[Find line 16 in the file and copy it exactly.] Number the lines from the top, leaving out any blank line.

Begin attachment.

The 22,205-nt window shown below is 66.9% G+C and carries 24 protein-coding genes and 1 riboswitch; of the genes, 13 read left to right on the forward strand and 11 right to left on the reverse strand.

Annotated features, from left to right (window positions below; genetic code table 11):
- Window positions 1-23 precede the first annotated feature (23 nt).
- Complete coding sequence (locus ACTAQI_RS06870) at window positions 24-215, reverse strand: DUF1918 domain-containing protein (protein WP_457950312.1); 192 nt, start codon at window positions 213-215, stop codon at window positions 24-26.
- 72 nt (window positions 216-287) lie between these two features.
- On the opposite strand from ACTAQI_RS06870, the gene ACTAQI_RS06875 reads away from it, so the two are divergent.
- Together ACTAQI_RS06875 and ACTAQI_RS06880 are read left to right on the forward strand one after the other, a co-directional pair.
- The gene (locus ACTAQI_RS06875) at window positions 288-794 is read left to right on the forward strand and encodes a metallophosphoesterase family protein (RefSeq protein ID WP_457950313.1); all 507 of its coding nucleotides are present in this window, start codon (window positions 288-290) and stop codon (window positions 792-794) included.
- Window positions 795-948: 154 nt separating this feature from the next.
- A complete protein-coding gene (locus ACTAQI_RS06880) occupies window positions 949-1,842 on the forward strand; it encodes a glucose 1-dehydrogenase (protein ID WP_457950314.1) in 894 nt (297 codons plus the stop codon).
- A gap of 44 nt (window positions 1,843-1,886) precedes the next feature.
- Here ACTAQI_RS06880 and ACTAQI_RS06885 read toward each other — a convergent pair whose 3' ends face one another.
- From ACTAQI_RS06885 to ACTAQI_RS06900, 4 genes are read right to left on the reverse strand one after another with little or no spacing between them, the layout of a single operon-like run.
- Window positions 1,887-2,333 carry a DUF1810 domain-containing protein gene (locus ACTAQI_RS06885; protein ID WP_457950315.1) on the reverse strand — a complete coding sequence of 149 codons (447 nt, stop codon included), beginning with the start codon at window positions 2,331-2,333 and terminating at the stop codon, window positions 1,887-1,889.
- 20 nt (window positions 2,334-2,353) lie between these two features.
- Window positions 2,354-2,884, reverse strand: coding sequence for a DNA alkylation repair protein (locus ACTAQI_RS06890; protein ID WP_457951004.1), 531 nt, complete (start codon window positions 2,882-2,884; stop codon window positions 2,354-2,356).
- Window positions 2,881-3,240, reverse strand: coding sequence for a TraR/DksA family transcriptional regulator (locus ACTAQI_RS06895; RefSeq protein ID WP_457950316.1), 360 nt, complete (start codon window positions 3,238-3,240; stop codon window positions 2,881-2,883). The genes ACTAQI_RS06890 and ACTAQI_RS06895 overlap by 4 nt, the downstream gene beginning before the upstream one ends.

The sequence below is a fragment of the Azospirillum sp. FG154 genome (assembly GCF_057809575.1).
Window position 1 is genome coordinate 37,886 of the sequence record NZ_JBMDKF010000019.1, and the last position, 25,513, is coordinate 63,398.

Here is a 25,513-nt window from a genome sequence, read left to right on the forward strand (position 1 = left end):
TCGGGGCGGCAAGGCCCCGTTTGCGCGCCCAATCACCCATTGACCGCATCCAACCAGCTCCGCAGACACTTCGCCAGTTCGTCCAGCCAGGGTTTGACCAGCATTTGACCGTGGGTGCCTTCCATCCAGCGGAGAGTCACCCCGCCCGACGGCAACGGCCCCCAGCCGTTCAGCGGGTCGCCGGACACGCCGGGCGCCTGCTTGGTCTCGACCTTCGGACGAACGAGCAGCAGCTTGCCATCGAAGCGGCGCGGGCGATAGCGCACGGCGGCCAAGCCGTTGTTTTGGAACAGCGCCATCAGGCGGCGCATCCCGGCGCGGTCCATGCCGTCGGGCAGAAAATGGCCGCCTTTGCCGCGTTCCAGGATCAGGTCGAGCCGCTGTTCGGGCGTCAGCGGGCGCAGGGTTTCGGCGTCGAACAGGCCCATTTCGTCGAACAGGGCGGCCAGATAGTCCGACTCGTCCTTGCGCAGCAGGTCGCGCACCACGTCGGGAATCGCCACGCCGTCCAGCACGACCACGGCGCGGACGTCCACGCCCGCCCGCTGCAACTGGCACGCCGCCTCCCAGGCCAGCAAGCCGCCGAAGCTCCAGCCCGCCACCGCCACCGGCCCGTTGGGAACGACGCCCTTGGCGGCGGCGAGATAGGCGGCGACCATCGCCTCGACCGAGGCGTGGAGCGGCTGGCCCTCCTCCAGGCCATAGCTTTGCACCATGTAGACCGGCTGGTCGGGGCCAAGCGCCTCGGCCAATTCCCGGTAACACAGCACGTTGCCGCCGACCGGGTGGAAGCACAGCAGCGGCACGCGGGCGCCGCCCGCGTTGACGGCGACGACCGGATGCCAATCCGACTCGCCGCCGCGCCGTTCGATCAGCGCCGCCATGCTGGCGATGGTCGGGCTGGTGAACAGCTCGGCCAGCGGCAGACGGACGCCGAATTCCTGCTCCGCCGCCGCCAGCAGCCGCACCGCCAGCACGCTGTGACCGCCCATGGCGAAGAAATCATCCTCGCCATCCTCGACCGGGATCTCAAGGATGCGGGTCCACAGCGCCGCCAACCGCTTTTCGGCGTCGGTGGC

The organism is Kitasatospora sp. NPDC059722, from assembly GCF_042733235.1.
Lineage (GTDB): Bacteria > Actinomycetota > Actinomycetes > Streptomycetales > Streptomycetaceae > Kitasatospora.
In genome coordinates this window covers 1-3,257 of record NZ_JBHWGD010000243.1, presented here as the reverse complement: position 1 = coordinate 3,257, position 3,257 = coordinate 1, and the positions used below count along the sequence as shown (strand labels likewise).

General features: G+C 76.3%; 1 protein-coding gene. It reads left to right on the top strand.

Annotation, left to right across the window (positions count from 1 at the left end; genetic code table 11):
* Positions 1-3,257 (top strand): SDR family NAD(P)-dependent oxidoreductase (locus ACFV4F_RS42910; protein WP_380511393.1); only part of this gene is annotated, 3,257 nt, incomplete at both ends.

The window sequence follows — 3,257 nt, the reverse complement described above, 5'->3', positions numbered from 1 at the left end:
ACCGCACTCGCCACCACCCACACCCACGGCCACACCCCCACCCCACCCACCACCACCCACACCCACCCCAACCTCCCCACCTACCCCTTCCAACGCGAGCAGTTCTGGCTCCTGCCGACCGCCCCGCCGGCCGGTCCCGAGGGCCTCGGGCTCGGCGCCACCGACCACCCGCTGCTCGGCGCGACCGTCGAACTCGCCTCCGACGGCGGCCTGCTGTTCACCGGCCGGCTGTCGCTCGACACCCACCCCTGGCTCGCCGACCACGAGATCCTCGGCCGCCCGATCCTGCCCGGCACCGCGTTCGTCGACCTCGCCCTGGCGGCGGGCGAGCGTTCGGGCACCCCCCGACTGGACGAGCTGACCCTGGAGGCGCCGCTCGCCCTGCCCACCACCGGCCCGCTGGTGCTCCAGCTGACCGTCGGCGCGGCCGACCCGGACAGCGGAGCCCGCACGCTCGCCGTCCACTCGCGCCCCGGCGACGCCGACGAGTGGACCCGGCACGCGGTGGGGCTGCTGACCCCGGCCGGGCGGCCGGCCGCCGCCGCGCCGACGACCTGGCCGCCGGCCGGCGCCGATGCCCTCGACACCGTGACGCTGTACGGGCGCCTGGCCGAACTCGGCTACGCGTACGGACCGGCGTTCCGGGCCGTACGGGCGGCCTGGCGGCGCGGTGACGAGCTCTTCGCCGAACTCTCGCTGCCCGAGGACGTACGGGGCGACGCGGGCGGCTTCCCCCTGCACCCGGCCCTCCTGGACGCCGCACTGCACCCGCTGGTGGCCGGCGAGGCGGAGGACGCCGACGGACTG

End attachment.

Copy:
- Window positions 2,354-2,884, reverse strand: coding sequence for a DNA alkylation repair protein (locus ACTAQI_RS06890; protein ID WP_457951004.1), 531 nt, complete (start codon window positions 2,882-2,884; stop codon window positions 2,354-2,356).